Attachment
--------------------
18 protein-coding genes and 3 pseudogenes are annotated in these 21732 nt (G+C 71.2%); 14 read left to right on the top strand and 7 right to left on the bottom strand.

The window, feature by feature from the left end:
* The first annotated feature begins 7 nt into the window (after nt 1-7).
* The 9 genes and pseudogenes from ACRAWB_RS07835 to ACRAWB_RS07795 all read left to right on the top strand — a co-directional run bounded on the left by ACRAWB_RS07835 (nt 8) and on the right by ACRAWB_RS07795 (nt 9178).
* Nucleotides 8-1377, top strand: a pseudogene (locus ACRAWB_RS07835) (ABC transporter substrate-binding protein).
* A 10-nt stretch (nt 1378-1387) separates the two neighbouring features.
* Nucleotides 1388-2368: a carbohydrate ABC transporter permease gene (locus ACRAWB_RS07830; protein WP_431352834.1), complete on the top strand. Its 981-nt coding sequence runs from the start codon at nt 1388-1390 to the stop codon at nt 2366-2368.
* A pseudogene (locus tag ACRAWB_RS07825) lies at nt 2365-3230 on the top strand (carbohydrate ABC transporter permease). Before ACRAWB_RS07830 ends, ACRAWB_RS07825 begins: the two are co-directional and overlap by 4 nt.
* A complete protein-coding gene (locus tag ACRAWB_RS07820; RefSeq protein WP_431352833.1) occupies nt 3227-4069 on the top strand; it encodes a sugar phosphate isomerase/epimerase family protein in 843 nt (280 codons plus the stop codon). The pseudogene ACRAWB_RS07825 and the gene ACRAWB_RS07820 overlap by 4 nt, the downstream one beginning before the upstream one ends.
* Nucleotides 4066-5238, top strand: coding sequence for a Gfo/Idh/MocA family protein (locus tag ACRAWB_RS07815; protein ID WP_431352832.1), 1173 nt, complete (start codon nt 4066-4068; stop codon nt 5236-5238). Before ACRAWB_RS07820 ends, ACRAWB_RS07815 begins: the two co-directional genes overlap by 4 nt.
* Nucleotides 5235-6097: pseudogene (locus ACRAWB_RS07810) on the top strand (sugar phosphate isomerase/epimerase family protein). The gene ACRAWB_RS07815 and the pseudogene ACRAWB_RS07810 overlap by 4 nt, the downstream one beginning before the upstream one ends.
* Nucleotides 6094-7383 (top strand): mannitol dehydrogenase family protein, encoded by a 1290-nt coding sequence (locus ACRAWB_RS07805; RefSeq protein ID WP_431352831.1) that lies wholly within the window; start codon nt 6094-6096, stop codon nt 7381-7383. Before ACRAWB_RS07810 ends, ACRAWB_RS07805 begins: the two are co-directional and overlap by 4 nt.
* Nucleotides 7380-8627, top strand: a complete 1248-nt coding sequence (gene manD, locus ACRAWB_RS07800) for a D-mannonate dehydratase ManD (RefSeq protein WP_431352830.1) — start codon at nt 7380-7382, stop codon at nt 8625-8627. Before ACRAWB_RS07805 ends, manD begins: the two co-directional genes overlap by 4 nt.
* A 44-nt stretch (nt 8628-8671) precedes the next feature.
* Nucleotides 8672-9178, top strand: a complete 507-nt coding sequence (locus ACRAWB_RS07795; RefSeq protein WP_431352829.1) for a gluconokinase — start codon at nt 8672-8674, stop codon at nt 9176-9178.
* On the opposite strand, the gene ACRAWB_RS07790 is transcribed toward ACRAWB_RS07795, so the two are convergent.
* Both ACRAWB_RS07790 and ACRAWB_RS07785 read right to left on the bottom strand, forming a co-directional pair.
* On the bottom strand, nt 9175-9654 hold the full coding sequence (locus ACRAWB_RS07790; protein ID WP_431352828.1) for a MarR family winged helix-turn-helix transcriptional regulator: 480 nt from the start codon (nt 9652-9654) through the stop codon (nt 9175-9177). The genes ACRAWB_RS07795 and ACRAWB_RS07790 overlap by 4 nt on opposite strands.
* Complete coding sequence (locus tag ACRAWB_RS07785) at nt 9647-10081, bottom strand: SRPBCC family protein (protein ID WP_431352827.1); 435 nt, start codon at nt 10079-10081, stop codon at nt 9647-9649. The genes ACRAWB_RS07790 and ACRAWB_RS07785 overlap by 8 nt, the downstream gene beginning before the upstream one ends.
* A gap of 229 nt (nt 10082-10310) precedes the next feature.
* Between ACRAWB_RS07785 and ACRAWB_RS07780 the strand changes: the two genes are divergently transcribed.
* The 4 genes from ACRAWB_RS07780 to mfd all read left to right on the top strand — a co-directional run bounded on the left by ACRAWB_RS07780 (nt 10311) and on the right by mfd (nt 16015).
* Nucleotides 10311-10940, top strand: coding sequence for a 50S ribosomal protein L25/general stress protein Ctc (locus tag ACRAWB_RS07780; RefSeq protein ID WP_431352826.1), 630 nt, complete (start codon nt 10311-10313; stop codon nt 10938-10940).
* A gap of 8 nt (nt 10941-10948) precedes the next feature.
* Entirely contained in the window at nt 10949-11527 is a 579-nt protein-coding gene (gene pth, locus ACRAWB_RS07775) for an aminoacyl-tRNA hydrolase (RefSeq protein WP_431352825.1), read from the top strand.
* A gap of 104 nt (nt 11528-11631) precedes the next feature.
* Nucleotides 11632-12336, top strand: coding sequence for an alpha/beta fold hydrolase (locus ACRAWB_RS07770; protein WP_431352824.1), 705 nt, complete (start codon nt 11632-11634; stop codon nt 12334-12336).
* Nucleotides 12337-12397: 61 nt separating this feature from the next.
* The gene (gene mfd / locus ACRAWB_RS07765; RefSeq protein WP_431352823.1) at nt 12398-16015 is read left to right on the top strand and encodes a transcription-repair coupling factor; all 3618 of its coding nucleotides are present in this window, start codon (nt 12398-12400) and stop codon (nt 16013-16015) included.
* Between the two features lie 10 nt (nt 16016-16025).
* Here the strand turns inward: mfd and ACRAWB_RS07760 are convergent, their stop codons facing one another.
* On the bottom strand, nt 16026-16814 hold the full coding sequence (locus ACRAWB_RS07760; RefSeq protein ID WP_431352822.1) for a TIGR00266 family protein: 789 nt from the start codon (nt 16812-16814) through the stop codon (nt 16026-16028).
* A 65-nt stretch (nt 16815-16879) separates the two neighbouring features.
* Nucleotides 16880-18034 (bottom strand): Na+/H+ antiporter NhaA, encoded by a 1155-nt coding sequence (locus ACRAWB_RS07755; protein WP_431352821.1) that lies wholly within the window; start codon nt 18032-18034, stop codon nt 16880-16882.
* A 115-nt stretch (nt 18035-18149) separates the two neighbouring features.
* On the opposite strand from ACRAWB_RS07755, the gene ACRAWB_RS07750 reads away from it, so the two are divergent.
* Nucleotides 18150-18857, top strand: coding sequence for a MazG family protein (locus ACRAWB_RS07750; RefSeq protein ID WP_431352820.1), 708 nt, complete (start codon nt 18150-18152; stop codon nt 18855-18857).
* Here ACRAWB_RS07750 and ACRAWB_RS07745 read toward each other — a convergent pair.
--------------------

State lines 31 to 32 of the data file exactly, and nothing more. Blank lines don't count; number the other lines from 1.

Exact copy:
* Here the strand turns inward: mfd and ACRAWB_RS07760 are convergent, their stop codons facing one another.
* On the bottom strand, nt 16026-16814 hold the full coding sequence (locus ACRAWB_RS07760; RefSeq protein ID WP_431352822.1) for a TIGR00266 family protein: 789 nt from the start codon (nt 16812-16814) through the stop codon (nt 16026-16028).